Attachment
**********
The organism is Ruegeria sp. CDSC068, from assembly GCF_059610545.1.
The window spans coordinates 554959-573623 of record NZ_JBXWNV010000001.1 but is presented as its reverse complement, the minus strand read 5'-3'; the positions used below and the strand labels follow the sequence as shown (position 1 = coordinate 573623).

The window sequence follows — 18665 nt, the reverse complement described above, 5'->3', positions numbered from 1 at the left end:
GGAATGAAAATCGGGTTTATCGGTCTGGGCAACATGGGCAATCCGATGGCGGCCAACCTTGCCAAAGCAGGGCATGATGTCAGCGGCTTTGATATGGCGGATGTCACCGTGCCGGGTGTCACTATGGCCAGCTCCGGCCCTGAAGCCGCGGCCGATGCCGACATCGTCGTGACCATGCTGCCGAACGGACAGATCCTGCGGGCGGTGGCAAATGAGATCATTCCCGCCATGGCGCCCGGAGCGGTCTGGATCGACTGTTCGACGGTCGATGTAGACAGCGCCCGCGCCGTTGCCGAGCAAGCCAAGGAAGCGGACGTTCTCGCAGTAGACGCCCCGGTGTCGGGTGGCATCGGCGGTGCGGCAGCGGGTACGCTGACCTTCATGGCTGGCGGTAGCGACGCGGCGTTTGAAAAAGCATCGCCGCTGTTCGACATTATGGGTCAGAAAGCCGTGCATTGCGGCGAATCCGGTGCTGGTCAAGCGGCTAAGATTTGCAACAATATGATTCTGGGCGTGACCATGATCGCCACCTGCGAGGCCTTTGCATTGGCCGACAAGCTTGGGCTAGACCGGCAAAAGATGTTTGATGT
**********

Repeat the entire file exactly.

The organism is Ruegeria sp. CDSC068, from assembly GCF_059610545.1.
The window spans coordinates 554959-573623 of record NZ_JBXWNV010000001.1 but is presented as its reverse complement, the minus strand read 5'-3'; the positions used below and the strand labels follow the sequence as shown (position 1 = coordinate 573623).

The window sequence follows — 18665 nt, the reverse complement described above, 5'->3', positions numbered from 1 at the left end:
GGAATGAAAATCGGGTTTATCGGTCTGGGCAACATGGGCAATCCGATGGCGGCCAACCTTGCCAAAGCAGGGCATGATGTCAGCGGCTTTGATATGGCGGATGTCACCGTGCCGGGTGTCACTATGGCCAGCTCCGGCCCTGAAGCCGCGGCCGATGCCGACATCGTCGTGACCATGCTGCCGAACGGACAGATCCTGCGGGCGGTGGCAAATGAGATCATTCCCGCCATGGCGCCCGGAGCGGTCTGGATCGACTGTTCGACGGTCGATGTAGACAGCGCCCGCGCCGTTGCCGAGCAAGCCAAGGAAGCGGACGTTCTCGCAGTAGACGCCCCGGTGTCGGGTGGCATCGGCGGTGCGGCAGCGGGTACGCTGACCTTCATGGCTGGCGGTAGCGACGCGGCGTTTGAAAAAGCATCGCCGCTGTTCGACATTATGGGTCAGAAAGCCGTGCATTGCGGCGAATCCGGTGCTGGTCAAGCGGCTAAGATTTGCAACAATATGATTCTGGGCGTGACCATGATCGCCACCTGCGAGGCCTTTGCATTGGCCGACAAGCTTGGGCTAGACCGGCAAAAGATGTTTGATGT